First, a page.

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Child Development & Parenting: Infants (0-2)
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Infant Development: How Your Baby Grows and MaturesInfant Parenting: Keeping Your Baby Healthy and HappyInfant Safety: Keeping Your Baby SafeInfant Enrichment: Stimulating Your Baby
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Health Tip: Make Sure Babies Eat RightGut Microbiota May Affect Vertical Transmission of Being OverweightHealth Tip: Protect Baby from Whooping CoughMany Parents in the Dark on When Kids Should First See a DentistStroke May Not Mean Language Loss for NewbornsCause of Sudden Unexpected Infant Deaths Shifts in the U.S.Babies Face Higher SIDS Risk in Certain StatesNICU Family Integrated Care Ups Infant, Parent OutcomesBabies With Normal Head Size Might Still Have Zika-Linked Brain DamageZika Tied to Rise in U.S. Birth Defects: CDCNutrients in Child's First 1,000 Days Key for NeurodevelopmentOpioid Epidemic Also Taking Toll on BabiesHome Visit Program Can Help Prevent Toddler ObesityHealth Tip: Succeed in Toilet TrainingNeurodevelopment Not Impacted by Glucocorticoids in PreemiesToo Many Babies Still Die Needlessly of SIDS, CDC Says16 Percent of Infants Receive Complementary Foods Too Early2013 to 2015 Infant Mortality Rate Varied by State and RaceHealth Tip: Health Tip: Prepare Your Child for the DentistMost U.S. Babies Start Solid Foods Too SoonSpecial Baby Formula Doesn't Seem to Prevent Type 1 DiabetesHealth Tip: Ways to Bond With BabyThe Sooner Kids Learn to Eat Healthy, the BetterHealth Tip: Kids and Window BlindsChoosing Safe Toys for the HolidaysPut Safety on Your Toy Shopping ListSpoon-Feeding Not Necessarily Safer for InfantsZika Babies Facing Increasing Health Problems With AgeNearby Fracking Linked to Low Birth WeightsWindow Blinds: A Silent Killer in Your HomeHealth Tip: Starting a Tooth Brushing Routine EarlyWhen a Preemie Goes Home, Dad Stresses OutState Newborn Screening Policies Cut Infant Cardiac DeathsLock Eyes With Your Baby, Synchronize Brain Waves?Newborns in Pain Might Not Show ItHealth Tip: Childproof Your HomePractice Variation in Treatment for Bronchiolitis in InfantsHealth Tip: How to Clean a Breast PumpBabies Start Connecting Words Early OnHealth Tip: Infant Medication Advice For New MomsHow to Spot the Virus That Puts Some Babies in the HospitalProlonged Breast-Feeding May Guard Against Teen EczemaVaccination Coverage High for Children Aged 19 to 35 MonthsU.S. Preemie Birth Rates Rise 2 Years in a RowDelayed Cord Clamping Not Beneficial for Preterm InfantsEven Partial Breast-Feeding for First Few Months Lowers SIDS RiskHealth Tip: Sleep Train Your BabyACAAI: Doctors Not Adhering to New Peanut GuidelinesHypothermia May Help Newborns With EncephalopathyOb/Gyns Warn Against 'Vaginal Seeding' Trend for Newborns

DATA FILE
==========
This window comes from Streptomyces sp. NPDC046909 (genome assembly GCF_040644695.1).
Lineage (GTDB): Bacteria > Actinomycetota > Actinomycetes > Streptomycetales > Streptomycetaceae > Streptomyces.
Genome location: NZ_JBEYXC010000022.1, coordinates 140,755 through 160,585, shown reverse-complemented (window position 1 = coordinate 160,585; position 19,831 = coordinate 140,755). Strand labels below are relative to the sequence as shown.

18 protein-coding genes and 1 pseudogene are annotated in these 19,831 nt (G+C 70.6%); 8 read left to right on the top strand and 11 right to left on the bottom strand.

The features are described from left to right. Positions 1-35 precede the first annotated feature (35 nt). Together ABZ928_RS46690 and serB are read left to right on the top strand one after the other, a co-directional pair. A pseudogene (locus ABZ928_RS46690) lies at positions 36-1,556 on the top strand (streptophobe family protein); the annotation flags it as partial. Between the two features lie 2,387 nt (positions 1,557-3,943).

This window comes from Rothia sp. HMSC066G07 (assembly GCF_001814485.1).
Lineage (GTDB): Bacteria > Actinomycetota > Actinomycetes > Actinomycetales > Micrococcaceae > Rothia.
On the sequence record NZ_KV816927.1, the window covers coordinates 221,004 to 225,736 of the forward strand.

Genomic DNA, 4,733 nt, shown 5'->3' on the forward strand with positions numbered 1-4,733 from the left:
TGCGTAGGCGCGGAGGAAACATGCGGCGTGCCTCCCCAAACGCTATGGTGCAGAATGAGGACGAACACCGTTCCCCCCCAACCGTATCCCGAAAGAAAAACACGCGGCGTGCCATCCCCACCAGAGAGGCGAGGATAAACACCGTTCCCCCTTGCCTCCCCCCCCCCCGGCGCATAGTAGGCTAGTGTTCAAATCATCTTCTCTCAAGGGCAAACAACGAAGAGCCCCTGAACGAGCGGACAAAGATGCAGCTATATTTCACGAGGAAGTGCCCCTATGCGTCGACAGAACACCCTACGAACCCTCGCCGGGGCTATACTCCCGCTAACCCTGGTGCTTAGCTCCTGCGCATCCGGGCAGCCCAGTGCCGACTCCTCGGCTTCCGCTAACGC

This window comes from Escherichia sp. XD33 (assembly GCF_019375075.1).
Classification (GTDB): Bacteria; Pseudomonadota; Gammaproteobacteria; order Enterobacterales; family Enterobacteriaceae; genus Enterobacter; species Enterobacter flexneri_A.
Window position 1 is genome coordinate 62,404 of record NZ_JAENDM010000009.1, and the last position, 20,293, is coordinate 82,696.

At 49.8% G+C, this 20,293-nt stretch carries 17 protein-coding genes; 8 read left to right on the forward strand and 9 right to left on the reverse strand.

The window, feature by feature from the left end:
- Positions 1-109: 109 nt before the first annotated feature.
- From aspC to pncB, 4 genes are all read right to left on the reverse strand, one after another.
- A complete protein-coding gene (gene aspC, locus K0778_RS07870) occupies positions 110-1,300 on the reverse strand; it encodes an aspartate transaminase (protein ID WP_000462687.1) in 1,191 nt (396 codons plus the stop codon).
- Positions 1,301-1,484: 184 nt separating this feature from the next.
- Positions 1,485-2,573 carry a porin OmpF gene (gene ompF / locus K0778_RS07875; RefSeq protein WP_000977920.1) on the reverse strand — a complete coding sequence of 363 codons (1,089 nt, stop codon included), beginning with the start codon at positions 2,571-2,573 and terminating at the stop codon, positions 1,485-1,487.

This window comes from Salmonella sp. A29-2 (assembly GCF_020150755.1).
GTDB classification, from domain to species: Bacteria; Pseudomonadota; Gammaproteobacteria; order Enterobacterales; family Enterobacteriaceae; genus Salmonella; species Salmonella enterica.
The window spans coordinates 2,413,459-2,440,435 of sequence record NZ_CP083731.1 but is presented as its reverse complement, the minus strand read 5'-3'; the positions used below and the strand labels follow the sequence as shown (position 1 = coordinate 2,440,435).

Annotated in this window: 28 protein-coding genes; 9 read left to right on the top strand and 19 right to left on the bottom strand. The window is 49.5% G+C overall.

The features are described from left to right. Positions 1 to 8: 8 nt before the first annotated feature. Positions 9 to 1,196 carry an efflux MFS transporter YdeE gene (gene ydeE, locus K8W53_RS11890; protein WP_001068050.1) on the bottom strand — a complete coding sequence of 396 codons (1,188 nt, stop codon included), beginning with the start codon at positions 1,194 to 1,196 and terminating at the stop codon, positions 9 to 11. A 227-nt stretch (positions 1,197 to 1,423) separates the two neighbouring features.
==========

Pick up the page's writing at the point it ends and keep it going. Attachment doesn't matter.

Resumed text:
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Newborns in Pain Might Not Show It

HealthDay News
by -- Robert Preidt
Updated: Nov 30th 2017

new article illustration

THURSDAY, Nov. 30, 2017 (HealthDay News) -- Just because your newborn isn't a crybaby doesn't mean he doesn't feel pain, new research suggests.

Newborns display a stronger brain response to pain when they're under stress, but it isn't reflected in their behavior, British researchers found.

For the study, the investigators monitored brain activity and facial expressions of 56 healthy newborns to assess their response to the pain of a medically necessary heel stick.

Those with higher levels of background stress -- as determined by heart rate and levels of a stress hormone in saliva -- had more brain activity in reaction to the pain. But that didn't seem to trigger a change in their behavior.

The study was published Nov. 30 in the journal Current Biology.

"When newborn babies experience a painful procedure, there is a reasonably well-coordinated increase in their brain activity and their behavioral responses, such as crying and grimacing," said researcher Laura Jones, of University College London.

"Babies who are stressed have a larger response in the brain following a painful procedure. But, for these babies, this greater brain activity is no longer matched by their behavior," she said in a journal news release.

Jones said the findings provide another reason to minimize both pain and stress when treating and caring for babies. Stressed babies may not seem to respond to pain, even though their brain is processing it.

"This means that caregivers may underestimate a baby's pain experience," Jones said.

More information

The American Academy of Pediatrics has more on babies.